LOWER MANHATTAN — Financial compensation is finally in sight for Ground Zero recovery workers and Downtown residents who are still suffering from 9/11-related illnesses — but they will have to wait just a little longer to apply.
Federal officials have been saying for months that the new $2.8 billion Victim Compensation Fund would start accepting applications at the beginning of October, but now the claim forms will not be ready until Thanksgiving, officials said Monday.
"The fund will begin accepting claims next month," Sheila Birnbaum, special master of the fund, said in a statement.
"We wanted to get the fund up quickly, but we wanted to do it right," she said. "We have done that, and the fund has been made stronger as a result of the constructive suggestions and insights of the hundreds of first responders, area residents, and workers I have spoken with during this process."
The Department of Justice, which is overseeing the fund, launched a website Monday that details the application process.
Those who plan to submit a claim can start the three-step process now by creating an account on the website and filling in basic personal information.
Then, on or about Oct. 28, applicants will be able to fill out an eligibility form, explaining their connection to 9/11 and the illnesses they have suffered since then.
Finally, roughly 30 days later, applicants will be able to fill out a compensation form, describing their medical expenses and lost earnings as a result of their 9/11-related illnesses.
There is no need to rush to fill out an application — those who are already sick have until Oct. 3, 2013 to file a claim, while those who get sick in the future have two years from the date of their diagnosis to file a claim, through 2016.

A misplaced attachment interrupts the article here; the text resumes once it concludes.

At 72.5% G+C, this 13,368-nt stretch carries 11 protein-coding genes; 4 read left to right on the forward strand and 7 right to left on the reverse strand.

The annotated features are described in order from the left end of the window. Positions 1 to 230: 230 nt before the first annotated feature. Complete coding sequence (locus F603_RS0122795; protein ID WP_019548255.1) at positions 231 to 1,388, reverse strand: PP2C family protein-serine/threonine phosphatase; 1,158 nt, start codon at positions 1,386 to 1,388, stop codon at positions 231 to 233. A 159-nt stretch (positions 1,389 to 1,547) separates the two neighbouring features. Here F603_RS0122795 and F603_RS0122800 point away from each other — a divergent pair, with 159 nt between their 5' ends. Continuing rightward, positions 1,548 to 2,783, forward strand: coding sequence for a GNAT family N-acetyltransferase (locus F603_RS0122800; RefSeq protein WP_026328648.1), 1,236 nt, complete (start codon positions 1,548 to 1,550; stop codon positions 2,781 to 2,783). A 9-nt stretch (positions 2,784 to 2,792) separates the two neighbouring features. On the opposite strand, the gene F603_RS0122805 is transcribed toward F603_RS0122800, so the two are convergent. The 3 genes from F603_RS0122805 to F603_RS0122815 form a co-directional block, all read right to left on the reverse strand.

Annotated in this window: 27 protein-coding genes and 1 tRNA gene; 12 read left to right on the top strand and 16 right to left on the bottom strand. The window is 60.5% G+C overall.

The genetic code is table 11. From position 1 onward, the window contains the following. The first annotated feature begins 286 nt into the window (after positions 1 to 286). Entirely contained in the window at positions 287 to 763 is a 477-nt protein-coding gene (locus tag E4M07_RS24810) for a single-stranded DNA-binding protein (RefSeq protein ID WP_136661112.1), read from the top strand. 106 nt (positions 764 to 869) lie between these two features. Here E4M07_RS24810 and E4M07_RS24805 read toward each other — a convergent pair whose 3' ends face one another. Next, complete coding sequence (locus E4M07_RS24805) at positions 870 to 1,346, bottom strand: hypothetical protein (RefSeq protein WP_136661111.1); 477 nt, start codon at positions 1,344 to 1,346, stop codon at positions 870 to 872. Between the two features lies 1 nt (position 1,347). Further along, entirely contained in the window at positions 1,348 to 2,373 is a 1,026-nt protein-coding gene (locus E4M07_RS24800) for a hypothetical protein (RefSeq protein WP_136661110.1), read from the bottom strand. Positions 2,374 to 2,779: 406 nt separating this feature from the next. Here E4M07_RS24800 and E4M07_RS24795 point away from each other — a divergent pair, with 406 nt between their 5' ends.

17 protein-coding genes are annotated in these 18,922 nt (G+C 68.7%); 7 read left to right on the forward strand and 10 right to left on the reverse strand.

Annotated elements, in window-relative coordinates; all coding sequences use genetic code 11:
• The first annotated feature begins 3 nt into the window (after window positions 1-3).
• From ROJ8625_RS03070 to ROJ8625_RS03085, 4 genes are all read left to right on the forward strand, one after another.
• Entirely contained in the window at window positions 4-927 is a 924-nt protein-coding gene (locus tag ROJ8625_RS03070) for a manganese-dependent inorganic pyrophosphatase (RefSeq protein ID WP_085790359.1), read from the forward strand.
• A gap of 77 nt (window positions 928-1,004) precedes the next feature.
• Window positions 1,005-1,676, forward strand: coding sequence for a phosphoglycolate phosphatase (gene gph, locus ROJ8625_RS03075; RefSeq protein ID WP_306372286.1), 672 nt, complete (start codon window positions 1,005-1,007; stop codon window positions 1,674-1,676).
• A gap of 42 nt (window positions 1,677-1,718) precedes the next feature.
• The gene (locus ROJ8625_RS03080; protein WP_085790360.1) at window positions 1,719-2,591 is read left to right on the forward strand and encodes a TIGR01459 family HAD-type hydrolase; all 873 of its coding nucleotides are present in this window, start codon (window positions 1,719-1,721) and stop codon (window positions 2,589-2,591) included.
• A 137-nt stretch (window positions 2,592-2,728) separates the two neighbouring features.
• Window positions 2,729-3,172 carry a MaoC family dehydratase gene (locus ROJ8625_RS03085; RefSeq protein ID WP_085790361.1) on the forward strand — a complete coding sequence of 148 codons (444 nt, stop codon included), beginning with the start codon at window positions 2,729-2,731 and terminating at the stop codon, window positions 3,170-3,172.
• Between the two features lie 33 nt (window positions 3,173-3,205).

First responders, Ground Zero recovery workers and people who were living, working or going to school below Canal Street on 9/11 are all eligible to apply. The fund covers a range of respiratory and digestive ailments but does not cover mental illnesses or cancer.
Those who are awarded compensation will not see the bulk of their money until the fund closes in 2016, because of the way the way the fund was structured in the James Zadroga 9/11 Health and Compensation Act, which President Barack Obama signed into law at the beginning of the year.
Birnbaum said in a statement that the Justice Department will hold seminars this fall to explain the application process.
The Justice Department also posted answers to frequently asked questions Monday and for the first time provided a detailed list of the documentation required to make a claim from the Victim Compensation Fund.
Louis Ferrara, 40, a Rockland County EMT who spent 72 hours at Ground Zero and has been diagnosed with respiratory illnesses and throat cancer, said he has already submitted reams of paperwork to a lawyer to help him apply for compensation, because the rules are too complicated for him to apply on his own.
"I just want to know what's covered…and what's not," Ferrara said. "It's insane."
Those with questions about the Victim Compensation Fund can call 1-855-885-1555.